Never-before-seen galaxies sparkle in a new image from James Webb
NASA’s James Webb Space Telescope (JWST) has captured never-before-seen galaxies that appear like dazzling diamonds in the blackness of space.
The image transports viewers to an early Universe 13.5 billion years ago, with faint, distant lights emanating from newly formed galaxies in an area known as the North Pole of the Ecliptic.
The strip of sky captured in the photo measures just two percent covered by Earth’s full moon, but JWST can peer deep into this region and observe thousands of glittering galaxies stretching to the farthest corners of the universe.
The cosmic objects visible in the image are a billion times fainter than what can be seen with the naked eye, but the telescope’s near-infrared (NIRCam) camera captured the light spectra of the objects in the image.
A new image from NASA’s telescope shows thousands of never-before-seen galaxies that formed 13.5 billion years ago – 200 million years after the Big Bang
The image is one of the first mid-depth, wide-field images of the cosmos and is from the GTO Prime Extragalactic Areas for Reionization and Lensing Science (PEARLS) program.
The researchers involved in this work explain that “intermediate depth” refers to the faintest objects seen in this image, which are about 29th magnitude (a billion times fainter than what can be seen with the naked eye).
And “wide field” refers to the total area covered by the program, about one-twelfth the area of the full moon.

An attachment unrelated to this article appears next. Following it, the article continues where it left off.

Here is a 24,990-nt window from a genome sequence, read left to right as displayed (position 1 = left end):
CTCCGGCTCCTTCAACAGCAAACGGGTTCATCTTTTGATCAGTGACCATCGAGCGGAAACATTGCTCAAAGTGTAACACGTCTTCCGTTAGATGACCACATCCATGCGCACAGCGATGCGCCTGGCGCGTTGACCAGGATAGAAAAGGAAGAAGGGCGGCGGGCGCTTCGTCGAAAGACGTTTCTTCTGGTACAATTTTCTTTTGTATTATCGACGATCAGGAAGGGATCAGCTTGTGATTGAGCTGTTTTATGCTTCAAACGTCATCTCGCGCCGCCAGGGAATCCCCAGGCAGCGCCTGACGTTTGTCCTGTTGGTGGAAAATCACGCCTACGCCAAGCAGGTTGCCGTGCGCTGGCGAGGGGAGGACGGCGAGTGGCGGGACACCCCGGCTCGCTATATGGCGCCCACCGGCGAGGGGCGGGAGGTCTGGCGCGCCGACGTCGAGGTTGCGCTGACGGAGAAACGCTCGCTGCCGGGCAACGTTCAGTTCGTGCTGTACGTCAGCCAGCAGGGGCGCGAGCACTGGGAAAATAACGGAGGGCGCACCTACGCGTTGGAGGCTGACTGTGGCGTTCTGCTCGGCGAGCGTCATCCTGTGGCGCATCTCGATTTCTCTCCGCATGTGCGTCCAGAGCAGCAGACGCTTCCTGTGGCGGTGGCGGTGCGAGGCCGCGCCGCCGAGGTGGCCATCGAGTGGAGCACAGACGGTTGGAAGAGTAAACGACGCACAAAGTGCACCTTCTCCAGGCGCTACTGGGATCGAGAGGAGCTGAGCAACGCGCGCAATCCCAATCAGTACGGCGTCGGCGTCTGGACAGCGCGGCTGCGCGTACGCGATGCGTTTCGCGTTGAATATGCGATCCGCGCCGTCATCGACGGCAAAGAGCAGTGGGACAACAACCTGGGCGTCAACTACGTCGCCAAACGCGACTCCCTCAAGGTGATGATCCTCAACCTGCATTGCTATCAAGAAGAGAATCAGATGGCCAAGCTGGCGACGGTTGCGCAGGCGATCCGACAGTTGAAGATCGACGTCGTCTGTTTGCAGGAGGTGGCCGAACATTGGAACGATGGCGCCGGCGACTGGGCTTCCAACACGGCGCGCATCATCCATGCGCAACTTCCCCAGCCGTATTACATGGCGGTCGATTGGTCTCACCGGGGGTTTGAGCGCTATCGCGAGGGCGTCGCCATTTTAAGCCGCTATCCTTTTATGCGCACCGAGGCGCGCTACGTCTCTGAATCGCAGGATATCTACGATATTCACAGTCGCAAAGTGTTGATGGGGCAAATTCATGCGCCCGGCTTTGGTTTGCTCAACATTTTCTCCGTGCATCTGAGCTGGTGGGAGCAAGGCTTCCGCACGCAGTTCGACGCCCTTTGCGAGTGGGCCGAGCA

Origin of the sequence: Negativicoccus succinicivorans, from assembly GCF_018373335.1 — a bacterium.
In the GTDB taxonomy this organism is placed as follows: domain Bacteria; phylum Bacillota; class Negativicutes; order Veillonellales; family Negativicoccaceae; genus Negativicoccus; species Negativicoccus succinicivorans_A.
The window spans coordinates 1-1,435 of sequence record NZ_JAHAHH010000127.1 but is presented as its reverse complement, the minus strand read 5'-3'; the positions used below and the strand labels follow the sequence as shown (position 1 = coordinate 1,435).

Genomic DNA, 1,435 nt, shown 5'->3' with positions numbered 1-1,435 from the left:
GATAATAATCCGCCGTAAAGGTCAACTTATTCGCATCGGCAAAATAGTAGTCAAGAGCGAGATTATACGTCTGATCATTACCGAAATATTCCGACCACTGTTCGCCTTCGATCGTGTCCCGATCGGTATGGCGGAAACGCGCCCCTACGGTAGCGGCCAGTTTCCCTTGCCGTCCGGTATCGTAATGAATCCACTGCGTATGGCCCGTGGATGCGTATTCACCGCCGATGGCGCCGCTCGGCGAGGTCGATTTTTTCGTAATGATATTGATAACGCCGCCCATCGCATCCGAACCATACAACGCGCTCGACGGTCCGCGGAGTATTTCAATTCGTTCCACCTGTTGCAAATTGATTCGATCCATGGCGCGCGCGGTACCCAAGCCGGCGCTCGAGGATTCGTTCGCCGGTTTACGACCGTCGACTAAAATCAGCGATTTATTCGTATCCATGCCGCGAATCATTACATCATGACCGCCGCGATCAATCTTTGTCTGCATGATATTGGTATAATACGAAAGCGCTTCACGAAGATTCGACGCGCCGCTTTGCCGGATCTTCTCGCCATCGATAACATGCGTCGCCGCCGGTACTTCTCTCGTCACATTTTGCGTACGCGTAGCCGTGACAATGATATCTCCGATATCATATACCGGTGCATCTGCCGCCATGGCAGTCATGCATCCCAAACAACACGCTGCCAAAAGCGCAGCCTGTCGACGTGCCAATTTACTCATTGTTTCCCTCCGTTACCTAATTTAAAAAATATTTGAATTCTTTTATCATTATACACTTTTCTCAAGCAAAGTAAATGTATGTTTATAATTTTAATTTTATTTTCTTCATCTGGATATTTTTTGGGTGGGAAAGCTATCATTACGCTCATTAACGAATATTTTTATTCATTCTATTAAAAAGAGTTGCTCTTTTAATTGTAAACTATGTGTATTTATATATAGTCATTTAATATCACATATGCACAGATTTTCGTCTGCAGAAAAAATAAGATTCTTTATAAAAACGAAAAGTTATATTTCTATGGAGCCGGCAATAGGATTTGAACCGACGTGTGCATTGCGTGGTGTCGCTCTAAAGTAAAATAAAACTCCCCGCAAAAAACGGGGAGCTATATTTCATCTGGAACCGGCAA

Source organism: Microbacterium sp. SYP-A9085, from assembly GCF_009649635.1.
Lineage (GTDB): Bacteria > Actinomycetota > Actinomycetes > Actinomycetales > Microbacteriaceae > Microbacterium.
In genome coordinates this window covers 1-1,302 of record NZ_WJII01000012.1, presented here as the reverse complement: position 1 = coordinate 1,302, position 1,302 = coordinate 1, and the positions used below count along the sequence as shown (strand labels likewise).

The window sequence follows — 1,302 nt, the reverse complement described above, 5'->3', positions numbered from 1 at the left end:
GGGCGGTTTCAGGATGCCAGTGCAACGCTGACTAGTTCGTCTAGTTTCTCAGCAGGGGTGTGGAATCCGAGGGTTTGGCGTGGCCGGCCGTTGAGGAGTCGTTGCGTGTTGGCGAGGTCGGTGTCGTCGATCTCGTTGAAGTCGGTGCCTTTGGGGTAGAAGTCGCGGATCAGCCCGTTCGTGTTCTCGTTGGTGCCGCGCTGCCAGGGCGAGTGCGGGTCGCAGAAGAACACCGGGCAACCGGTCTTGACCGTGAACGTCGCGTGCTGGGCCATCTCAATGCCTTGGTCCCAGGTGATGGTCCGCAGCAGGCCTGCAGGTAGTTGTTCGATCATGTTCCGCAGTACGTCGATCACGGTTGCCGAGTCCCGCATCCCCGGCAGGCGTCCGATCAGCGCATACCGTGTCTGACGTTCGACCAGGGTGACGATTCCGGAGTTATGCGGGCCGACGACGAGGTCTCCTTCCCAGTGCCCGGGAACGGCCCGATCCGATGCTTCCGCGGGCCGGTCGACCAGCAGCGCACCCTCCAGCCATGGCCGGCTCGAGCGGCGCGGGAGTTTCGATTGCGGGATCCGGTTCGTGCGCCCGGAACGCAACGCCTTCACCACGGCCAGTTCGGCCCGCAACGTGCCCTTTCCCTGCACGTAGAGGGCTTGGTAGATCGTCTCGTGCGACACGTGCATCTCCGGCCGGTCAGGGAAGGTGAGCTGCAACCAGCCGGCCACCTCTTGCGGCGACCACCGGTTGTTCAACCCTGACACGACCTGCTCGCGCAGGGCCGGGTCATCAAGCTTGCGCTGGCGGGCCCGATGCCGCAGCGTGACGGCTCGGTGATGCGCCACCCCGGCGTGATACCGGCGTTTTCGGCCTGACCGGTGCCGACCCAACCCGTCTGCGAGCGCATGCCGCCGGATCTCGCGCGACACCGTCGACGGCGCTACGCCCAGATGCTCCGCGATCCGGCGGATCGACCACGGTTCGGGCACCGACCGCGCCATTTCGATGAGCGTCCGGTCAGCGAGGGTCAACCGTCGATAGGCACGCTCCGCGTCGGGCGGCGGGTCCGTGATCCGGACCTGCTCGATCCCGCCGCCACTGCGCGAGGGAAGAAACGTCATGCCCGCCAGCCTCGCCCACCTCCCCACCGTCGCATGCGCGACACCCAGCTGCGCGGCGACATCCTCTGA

Rogier Windhorst, Regents Professor at Arizona State University (ASU) and principal investigator of PEARLS, said in a statement: “For over two decades I have worked with a large international team of scientists in the preparation of our Webb Science program.
“Webb’s images are truly phenomenal, truly beyond my wildest dreams. They allow me to measure the number density of galaxies that glow to the very faint infrared and the total amount of light they produce.’
The image contains eight different colors from NIRCam and three colors from ultraviolet and visible light from the Hubble Space Telescope.
Jake Summers, a research associate at ASU, said, “The Webb images far exceed what we expected from my simulations in the months before the first scientific observations.
“When I looked at it, what struck me most was the exquisite resolution.
“There are many objects I never thought we could actually see, including single globular clusters around distant elliptical galaxies, star-forming nodes within spiral galaxies, and thousands of faint galaxies in the background.”
The NIRCam observations are combined with spectra obtained with Webb’s Near-Infrared Imager and Slitless Spectrograph (NIRISS), allowing the team to search for faint objects with spectral emission lines that can be used to more accurately estimate their distances .
Rosalia O’Brien, Research Associate at ASU, said: “The diffuse light I have measured in front of and behind stars and galaxies has cosmological significance and encodes the history of the universe.
“I feel very fortunate to start my career now. Webb’s data is unlike anything we’ve seen before and I’m really excited about the opportunities and challenges it presents.’
Anton Koekemoer, a research astronomer at STScI who assembled the PEARLS images into very large mosaics, said the image quality was “really out of this world”.